Men forbidden to marry kindred. —
No man shall marry his mother, grandmother, daughter, son’s daughter, daughter’s daughter, stepmother, grandfather’s wife, son’s wife, son’s son’s wife, daughter’s son’s wife, wife’s mother, wife’s grandmother, wife’s daughter, wife’s son’s daughter, wife’s daughter’s daughter, sister, brother’s daughter, sister’s daughter, father’s sister, or mother’s sister.
(Rhode Island statute section 15-1-1)
Women forbidden to marry kindred. —
No woman shall marry her father, grandfather, son, son’s son, daughter’s son, stepfather, grandmother’s husband, daughter’s husband, son’s daughter’s husband, daughter’s daughter’s husband, husband’s father, husband’s grandfather, husband’s son, husband’s son’s son, husband’s daughter’s son, brother, brother’s son, sister’s son, father’s brother, or mother’s brother.
(Rhode Island Statutes section 15-1-2)
Incestuous marriages void. —
If any man or woman intermarries within the degrees stated in § 15-1-1 or § 15-1-2, the marriage shall be null and void.
(Rhode Island Statutes section 15-1-3)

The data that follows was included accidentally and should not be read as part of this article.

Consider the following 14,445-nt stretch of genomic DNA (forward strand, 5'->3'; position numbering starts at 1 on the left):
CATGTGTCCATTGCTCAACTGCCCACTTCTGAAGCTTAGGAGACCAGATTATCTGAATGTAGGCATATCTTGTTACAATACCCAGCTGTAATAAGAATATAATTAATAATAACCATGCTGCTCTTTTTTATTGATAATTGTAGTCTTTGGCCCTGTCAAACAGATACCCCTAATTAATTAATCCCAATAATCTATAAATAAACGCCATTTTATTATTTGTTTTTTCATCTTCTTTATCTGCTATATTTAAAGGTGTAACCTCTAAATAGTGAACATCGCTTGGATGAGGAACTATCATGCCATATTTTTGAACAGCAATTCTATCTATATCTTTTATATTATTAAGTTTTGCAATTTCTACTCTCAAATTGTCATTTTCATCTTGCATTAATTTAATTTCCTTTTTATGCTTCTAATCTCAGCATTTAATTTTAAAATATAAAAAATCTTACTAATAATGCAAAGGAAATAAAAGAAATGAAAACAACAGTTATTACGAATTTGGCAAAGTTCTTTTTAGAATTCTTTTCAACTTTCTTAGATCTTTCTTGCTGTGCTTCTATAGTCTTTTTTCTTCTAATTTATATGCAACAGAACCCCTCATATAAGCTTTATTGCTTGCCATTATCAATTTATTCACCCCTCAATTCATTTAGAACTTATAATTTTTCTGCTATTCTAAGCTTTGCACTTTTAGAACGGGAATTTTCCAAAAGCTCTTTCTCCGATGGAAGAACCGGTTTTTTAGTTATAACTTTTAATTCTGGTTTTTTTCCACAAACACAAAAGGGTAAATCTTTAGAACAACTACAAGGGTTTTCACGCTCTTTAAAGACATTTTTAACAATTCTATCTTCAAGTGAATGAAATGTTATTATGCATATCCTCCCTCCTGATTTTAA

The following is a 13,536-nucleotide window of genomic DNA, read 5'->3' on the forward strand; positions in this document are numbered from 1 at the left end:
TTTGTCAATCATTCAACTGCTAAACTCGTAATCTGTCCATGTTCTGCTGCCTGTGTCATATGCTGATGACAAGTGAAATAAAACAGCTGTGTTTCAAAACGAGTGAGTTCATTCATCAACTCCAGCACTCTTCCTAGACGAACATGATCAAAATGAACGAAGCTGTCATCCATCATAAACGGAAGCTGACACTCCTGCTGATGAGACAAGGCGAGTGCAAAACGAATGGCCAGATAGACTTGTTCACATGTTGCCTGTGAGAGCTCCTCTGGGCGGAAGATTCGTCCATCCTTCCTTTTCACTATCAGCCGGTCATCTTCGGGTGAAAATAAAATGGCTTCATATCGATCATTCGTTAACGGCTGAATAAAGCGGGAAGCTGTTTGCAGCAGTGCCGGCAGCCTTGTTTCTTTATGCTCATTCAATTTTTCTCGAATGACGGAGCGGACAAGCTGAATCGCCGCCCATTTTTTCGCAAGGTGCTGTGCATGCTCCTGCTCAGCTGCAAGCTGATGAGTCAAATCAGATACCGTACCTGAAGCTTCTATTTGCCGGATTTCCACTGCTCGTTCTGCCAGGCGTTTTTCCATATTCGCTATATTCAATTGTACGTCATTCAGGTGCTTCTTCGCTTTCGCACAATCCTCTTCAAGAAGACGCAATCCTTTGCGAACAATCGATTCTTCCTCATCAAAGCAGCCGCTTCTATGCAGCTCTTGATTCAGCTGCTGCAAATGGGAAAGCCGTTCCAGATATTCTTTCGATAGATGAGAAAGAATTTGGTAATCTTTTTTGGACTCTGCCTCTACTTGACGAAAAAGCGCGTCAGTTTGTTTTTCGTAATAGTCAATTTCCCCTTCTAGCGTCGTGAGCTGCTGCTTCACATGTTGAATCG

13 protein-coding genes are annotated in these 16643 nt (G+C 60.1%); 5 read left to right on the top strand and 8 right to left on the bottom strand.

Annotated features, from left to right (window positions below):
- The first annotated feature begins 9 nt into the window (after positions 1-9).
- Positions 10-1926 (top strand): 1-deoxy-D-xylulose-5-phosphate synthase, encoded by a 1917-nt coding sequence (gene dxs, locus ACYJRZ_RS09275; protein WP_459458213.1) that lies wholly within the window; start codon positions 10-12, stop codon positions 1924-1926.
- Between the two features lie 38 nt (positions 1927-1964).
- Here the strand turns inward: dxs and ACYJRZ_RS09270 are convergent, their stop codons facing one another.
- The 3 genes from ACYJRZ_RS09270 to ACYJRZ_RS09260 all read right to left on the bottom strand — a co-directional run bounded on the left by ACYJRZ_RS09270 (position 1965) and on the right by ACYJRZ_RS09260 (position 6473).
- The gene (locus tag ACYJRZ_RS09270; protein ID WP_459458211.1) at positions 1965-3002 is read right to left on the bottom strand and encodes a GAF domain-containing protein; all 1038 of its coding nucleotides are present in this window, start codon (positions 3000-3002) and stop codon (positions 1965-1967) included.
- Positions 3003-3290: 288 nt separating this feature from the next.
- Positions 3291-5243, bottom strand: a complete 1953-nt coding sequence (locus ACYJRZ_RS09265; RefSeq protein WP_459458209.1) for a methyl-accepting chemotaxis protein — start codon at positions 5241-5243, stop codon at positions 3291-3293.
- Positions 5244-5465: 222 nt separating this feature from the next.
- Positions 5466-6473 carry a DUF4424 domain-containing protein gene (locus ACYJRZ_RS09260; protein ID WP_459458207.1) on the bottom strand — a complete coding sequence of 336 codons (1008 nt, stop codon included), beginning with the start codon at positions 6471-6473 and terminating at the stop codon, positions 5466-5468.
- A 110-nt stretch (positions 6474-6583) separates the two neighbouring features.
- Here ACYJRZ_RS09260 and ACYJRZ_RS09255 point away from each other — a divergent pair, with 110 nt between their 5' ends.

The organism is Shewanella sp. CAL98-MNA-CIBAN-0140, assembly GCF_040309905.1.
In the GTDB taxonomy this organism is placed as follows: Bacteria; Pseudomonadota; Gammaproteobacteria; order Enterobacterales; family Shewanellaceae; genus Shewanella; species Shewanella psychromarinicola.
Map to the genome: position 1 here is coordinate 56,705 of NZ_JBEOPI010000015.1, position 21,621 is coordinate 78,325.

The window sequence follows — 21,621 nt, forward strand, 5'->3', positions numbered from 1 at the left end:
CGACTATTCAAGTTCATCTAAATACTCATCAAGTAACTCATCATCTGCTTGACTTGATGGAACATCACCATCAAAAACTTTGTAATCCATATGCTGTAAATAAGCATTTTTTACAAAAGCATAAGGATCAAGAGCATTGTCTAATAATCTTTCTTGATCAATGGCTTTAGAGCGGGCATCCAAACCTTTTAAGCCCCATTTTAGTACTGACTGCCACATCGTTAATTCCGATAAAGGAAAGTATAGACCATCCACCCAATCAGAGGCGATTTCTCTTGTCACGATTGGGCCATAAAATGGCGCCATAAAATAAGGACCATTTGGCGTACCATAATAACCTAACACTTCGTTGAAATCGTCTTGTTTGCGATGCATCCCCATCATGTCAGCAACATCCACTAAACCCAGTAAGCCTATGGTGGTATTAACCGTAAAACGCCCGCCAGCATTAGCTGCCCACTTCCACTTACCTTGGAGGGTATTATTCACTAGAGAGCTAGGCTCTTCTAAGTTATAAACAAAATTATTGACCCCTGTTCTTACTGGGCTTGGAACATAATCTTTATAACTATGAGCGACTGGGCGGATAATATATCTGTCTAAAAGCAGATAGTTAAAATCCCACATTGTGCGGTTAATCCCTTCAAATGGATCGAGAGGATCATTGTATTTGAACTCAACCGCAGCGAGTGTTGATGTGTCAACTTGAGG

Bigamous marriages void — Marriage of persons who are mentally incompetent. —
Any marriage, when either of the parties at the time of the marriage has a former wife or husband living who has not been, by final decree, divorced from that party, and any marriage where either of the parties is mentally incompetent at the time of the marriage, shall be absolutely void, and no life estate created by chapter 25 of title 33 shall be assigned to any widow in consequence of the marriage.
(Rhode Island Statutes section 15-1-5)
Chambers v. Ormiston, R. I. Supreme Court Case No. 2006-340
A Rhode Island lesbian couple traveled to Massachusetts and were “married,” then returned to continue residing in Rhode Island. They filed a complaint and counter-complaint for divorce in the Rhode Island Family Court. Since same-sex “marriage” has never been legally recognized in Rhode Island, the Family Court has certified the following question to the Rhode Island Supreme Court, after the high court remanded the case to the Family Court for initial findings: “May the Family Court properly recognize, for the purpose of entertaining a divorce petition, the marriage of two persons of the same sex who were purportedly married in another state?“